In 1876, Harry C. Stutz was born. He grew up on the family farm where he often helped repair their farm equipment. This led to a fascination with engines, and in 1897 he built his first car; soon after, he began designing and creating engines. The Stutz Company, based in Indianapolis, Indiana, introduced its first production vehicle in 1911. The vehicle, after only five months of design and build, was immediately entered in the inaugural Indianapolis 500-mile race, where it captured an 11th-place finish. Not bad for its first vehicle and first race. Throughout the company's life span, it would endure good and bad times. The Stutz Company was in production during World War I and the Great Depression, both responsible for negatively affecting Industry.
Stutz will be forever remembered for their Bearcat model, a vehicle produced until 1925. This pure-bred race car had an aggressive and masculine stance; the interior was void of luxury and amenities. With its high-revving straight 8-cylinder overhead camshaft engine and lightweight construction, the vehicle was poised to compete in national and international competitions.
In 1919, Harry Stutz was forced by stockholders to leave his company. In 1922, Charles Schwab was given control of the company. In 1925, Schwab gave control of the company to Frederick Moskovics. Moskovic planned to revitalize the company by shifting the priorities from racing to producing luxurious automobiles. This did not mean that the company was to abandon its racing heritage, rather Moskovics wanted to expand its racing prowess by entering International competition. The 24 Hours of Le Mans is a grueling endurance battle that tests stamina, speed, and durability. In 1928 a Stutz Series BB Black Hawk Speedster, driven by Edouard Brisson and Robert Bloch, was entered in the French LeMans race. The vehicle did well, leading for most of the race. Halfway through the 22nd hour, the gearbox broke on the Stutz, and a Bentley 4.5-liter was able to secure a first-place finish. The Stutz was second, the best an American car had ever placed in this prestigious race.
In 1929, the Stutz Company increased their chances of victory by entering more than one vehicle into the Le Man's race. The vehicles were designed and prepared especially for the race. Gordon Buehrig was tasked with designing the bodies for the 2-seater sportscars. A modified 5.5-liter straight 8-cylinder with a supercharger was placed in the front and powered the rear wheels. Three vehicles entered by Stutz Paris, Colonel Warwick Wright, and Charles Weymann were anxiously anticipating a repeat of the prior year's success or possibly an overall victory. Sadly, only one vehicle would finish. Behind a fleet of Bentley's was the Stutz, followed by a Chrysler 75. With a fifth-place finish, the Stutz cars were no match for the powerful and agile Bentley Speed Six models.
In the early part of 1929, Moskovics resigned, and Edgar Gorrell assumed the duties of president. Many manufacturers were developing multi-cylinder cars, which attracted a larger market share of the already small luxury car market. The Stutz Company was not in a financial position to develop an engine of this caliber. Instead, Stutz embarked on developing an inline eight-cylinder engine with single overhead cams. The result was the SV16, representing the side-valve 16, meaning that one exhaust and one intake valve per cylinder were allocated for the eight cylinders. By using the name SV16, it gave the vehicle an allure of equal capacity to other nameplates such as the Cadillac and Marmon V16. The SV-16 came equipped with windshield safety glass and hydrostatic brakes. The chassis sat lower than most of the competition, giving it an advantage through turns. During its production run, around 100 examples were produced.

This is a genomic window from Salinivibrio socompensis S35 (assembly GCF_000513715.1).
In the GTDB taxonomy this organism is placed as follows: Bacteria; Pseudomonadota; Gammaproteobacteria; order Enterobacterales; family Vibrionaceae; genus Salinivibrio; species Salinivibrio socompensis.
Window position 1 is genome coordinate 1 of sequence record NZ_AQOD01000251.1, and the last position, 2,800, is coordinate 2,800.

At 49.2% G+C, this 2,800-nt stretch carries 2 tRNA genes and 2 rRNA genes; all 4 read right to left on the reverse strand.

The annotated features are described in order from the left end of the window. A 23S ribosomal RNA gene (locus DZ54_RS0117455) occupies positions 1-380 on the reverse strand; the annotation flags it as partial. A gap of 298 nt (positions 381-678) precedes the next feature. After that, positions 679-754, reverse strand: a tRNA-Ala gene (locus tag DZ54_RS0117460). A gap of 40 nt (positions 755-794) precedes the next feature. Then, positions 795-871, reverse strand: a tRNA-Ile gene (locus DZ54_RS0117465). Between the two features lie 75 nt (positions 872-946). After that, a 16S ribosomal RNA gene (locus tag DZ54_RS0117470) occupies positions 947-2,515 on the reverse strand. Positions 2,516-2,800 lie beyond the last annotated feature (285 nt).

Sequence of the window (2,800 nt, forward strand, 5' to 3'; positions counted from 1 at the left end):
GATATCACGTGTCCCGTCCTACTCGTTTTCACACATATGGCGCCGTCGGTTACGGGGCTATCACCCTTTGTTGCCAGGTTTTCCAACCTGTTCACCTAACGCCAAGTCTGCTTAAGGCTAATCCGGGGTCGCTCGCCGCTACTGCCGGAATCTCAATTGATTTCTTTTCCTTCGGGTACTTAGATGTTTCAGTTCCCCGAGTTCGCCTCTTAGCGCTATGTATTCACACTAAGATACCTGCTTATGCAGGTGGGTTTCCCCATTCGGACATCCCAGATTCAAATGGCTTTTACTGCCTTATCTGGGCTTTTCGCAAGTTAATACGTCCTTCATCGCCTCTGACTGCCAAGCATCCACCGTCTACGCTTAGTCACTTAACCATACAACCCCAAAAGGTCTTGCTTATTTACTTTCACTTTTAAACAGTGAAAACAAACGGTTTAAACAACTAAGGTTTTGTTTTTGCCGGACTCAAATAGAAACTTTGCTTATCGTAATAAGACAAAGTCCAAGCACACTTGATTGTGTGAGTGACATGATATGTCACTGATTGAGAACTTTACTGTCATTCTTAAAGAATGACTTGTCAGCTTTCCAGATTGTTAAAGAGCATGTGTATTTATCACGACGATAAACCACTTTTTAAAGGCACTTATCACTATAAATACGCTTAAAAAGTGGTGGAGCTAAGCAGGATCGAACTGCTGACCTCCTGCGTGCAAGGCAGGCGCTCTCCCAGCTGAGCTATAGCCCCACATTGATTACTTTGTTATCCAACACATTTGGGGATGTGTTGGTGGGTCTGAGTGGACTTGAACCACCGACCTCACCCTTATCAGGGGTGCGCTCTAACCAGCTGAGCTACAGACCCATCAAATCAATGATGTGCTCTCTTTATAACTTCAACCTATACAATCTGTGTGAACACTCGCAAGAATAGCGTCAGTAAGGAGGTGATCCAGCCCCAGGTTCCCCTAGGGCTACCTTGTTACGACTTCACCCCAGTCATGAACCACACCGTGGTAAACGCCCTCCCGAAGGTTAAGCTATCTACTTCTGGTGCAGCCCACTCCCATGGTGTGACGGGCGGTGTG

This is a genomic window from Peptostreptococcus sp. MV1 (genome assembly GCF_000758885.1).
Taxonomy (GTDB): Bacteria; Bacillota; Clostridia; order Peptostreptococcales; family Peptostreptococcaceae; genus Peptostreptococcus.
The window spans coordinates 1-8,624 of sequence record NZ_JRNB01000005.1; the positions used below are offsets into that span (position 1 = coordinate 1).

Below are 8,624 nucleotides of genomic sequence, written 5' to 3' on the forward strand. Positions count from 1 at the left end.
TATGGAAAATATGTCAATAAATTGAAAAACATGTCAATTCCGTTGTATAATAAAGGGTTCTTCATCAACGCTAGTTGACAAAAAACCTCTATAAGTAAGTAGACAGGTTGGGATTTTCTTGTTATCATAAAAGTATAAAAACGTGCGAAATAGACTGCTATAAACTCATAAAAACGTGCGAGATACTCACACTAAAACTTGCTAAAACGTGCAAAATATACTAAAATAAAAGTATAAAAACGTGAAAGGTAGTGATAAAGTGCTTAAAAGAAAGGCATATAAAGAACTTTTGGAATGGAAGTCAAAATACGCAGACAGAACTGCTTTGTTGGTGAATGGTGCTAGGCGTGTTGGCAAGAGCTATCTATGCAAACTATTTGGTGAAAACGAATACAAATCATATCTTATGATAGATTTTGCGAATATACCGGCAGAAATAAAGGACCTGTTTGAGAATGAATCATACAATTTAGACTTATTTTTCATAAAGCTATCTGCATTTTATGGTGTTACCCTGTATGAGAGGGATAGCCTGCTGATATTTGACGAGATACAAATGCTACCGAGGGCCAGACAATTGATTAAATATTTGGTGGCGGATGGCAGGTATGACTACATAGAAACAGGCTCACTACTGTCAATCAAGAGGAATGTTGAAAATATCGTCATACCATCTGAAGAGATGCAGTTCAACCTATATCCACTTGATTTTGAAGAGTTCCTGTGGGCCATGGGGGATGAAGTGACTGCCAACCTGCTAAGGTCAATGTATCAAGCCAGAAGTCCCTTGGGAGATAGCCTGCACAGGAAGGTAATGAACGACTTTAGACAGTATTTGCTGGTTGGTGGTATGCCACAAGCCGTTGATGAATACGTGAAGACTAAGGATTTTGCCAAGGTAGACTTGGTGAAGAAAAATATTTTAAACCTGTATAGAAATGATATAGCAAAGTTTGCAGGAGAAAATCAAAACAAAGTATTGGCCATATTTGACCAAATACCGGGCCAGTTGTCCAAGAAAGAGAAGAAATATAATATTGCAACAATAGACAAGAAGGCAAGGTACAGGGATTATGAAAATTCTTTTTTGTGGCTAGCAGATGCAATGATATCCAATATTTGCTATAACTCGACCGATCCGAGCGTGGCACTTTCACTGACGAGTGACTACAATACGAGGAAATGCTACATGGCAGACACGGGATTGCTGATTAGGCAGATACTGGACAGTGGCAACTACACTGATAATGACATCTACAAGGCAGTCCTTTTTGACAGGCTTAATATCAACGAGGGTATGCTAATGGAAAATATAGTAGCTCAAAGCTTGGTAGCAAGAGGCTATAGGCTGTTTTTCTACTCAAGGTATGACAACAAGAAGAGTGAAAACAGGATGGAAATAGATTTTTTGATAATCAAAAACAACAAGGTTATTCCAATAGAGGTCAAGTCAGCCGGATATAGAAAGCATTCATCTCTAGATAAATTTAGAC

Following on the heels of the SV16 was the DV-32. The engine featured updraft Schebler carburetors and four valves per cylinder equaling 32 valves and dual overhead camshafts. The powerplant was capable of producing 156 horsepower. The vehicle sat atop a 145-inch wheelbase and was outfitted with Stutz 8 hubcaps. At $6,400, these vehicles were extremely expensive at the time.
The Stutz 8 was produced from 1926 through 1935. The engine produced just over 90 horsepower. Within a few years, horsepower had been increased to over 115.
In 1928, the Blackhawk series was introduced. These sports cars were affordable, competitive, and compact, outfitted with powerful engines.
During the close of the 1920's, the Stutz company was riddled with lawsuits, including 'breach-of-contract' over engine building. James Scripps-Booth entered a lawsuit about the low-slung worm drive design Stutz had been using. The Stutz Company was beginning to fall on hard times.
The demise on the race track would slowly transcend to the marketplace. For all of 1930, there were less than 1500 cars produced. Sales declined even more in the following years, and in 1934, after only six Stutz cars were produced, the factory closed its doors. This is not to suggest the racing results were solely responsible for the company's woes. The Great Depression crippled and destroyed many auto manufacturers at this time. Competition in design and technology was ever present, and the dependable, mass-produced, low-cost automobile manufacturers were in the best positions to come out on top. The Stutz Company had an impressive racing heritage, and its automobiles are legendary. The Stutz name is respected by many, including those overseas.
In 1968 a New York banker named James O'Donnell incorporated Stutz Motor Car of America. Ghia was commissioned to create a design for the Stutz Blackhawk, which was shown to the public in 1970. Sales continued for more than a decade, selling very strongly until 1987. Production slowed from 1987 until 1995, when production ceased.
By Daniel Vaughan | Aug 2007